Biblical Jerusalem School Trip

Our tours to Jerusalem visit some of the places your students will know from the Bible.  We explore the Old City with its four distinctive quarters and discover the sites which make Jerusalem such an important city.


School Religious Studies Trip to Jerusalem

Our tours to Jerusalem and Bethlehem offer the opportunity to visit the Holy Land and see some of the places your students will know from the Bible.  The Old City of Jerusalem is made up of four separate quarters each with its own distinctive character:  Jewish, Muslim, Armenian and of course Christian where we walk the Via Dolorosa, the Way of the Cross. We visit the Church of the Holy Sepulchre, by tradition the site of the crucifixion, burial and resurrection of Jesus and see the Garden Tomb. In the Jewish quarter we visit the Western Wall, known as the Wailing Wall and the last remaining wall of the ancient Jewish temple destroyed by the Romans.  Above this on the Temple Mount, we can see the Dome of the Rock and the Al Aqsa Mosque, some of the holiest sites in Islam.  We also visit Bethlehem where we see Manger Square and the Church of the Nativity.

Suggested Itinerary

The itinerary featured here is intended to give you inspiration and an idea of what you could do on your tour. Your trip will be created individually by one of our travel advisors to match your requirements and budget.

Day 1

Flight to Tel Aviv. Afternoon tour to Bethlehem

Flight to Tel Aviv: Your flight arrives in the afternoon and you are met on arrival by your English-speaking guide and private coach which will be with you for the duration of the tour. You then transfer to your hotel.

Bethlehem: In the afternoon you visit Bethlehem where you can see Manger Square and the Church of the Nativity, one of the oldest working churches in existence today. The first Church was built by the Roman Emperor Constantine in the 4th century AD, over the grotto where Mary gave birth to Jesus. During the 6th century the Byzantine emperor Justinian built a new church on the same spot. During the Crusades, the knights raised their flag above the Basilica and renovated it to the state we see today. Despite wars and conquests in Jerusalem, the church has survived through the centuries. Dinner this evening is at your hotel.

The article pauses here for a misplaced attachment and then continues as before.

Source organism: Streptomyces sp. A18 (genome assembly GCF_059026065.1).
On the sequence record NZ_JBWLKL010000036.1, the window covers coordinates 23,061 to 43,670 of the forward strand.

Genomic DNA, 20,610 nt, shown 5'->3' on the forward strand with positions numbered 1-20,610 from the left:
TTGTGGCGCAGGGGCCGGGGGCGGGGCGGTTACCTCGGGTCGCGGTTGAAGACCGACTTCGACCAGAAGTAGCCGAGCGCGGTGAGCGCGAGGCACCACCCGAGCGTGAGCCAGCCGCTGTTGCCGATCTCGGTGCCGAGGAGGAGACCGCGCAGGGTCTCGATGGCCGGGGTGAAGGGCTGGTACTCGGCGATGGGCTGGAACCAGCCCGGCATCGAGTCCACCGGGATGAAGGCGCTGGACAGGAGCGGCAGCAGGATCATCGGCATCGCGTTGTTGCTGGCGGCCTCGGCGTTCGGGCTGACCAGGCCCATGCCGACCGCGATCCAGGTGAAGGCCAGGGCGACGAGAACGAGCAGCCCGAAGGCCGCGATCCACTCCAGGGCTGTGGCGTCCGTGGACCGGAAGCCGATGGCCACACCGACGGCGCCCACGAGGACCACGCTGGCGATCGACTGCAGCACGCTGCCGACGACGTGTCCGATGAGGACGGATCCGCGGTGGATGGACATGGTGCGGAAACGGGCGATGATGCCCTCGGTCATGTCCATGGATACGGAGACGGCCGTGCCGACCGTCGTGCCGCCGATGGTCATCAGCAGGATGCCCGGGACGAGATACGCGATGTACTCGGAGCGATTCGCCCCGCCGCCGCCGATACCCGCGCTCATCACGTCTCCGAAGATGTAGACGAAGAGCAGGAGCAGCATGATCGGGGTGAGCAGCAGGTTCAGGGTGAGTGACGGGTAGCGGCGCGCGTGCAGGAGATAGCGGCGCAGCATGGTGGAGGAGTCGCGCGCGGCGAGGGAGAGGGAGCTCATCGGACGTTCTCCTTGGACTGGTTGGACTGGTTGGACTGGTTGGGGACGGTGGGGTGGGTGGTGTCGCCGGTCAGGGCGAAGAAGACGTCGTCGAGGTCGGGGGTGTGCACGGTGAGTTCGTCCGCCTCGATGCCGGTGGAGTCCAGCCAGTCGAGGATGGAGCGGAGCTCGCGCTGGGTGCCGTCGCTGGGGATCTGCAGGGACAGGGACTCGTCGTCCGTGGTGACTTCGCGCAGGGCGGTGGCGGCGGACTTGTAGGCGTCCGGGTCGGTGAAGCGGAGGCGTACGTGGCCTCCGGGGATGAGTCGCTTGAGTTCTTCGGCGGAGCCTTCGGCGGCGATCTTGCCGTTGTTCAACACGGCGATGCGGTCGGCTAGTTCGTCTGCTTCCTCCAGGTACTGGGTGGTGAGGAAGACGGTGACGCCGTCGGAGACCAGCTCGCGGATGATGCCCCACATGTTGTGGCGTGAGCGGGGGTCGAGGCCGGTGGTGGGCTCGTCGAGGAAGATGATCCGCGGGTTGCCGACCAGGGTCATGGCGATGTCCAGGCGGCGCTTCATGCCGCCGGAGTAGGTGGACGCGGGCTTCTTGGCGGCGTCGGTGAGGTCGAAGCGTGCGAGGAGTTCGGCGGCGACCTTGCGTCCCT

chiurch-all-national cupola-jerusalem

Day 2

Mount of Olives, Hezekiah's Tunnel and the Old City

Mount of Olives: Today is a full day in Jerusalem with lots to see and you begin by going to the Mount of Olives for a spectacular view across the Old City. You first visit the Chapel of Ascension, believed to mark the place where Jesus ascended into heaven. You also visit the Church of Pater Nostre and the Church of Dominus Flevit before going to the Garden of Gethsemane and Church of All Nations.

Hezekiah’s Tunnel: You then enter the City of David and walk through Hezekiah’s Tunnel, surely one of its most fascinating archaeological discoveries. The tunnel was created to bring water to the city but was also used to hide during the Roman occupation. The tunnel is over 500 metres in length and emerges besides the Temple Mount. You can then make your way to the Western Wall (the Wailing Wall), the Jews most holy place, which is all that remains of the original temple which was destroyed by the Romans.

Jerusalem Old City: Your day continues with an exploration of the Old City with its four distinct quarters – Muslim, Armenian, Jewish and Christian. You pass through St. Stephens Gate to reach the Crusader Church of St Anne. You see the Pool of Bethesda, Pilate’s Judgment Hall, the Ecce Homo Arch and follow the Via Dolorosa to the Church of the Holy Sepulchre. You leave the old city via the Damascus Gate and finally make your way to the Garden Tomb where Jesus rose from the dead.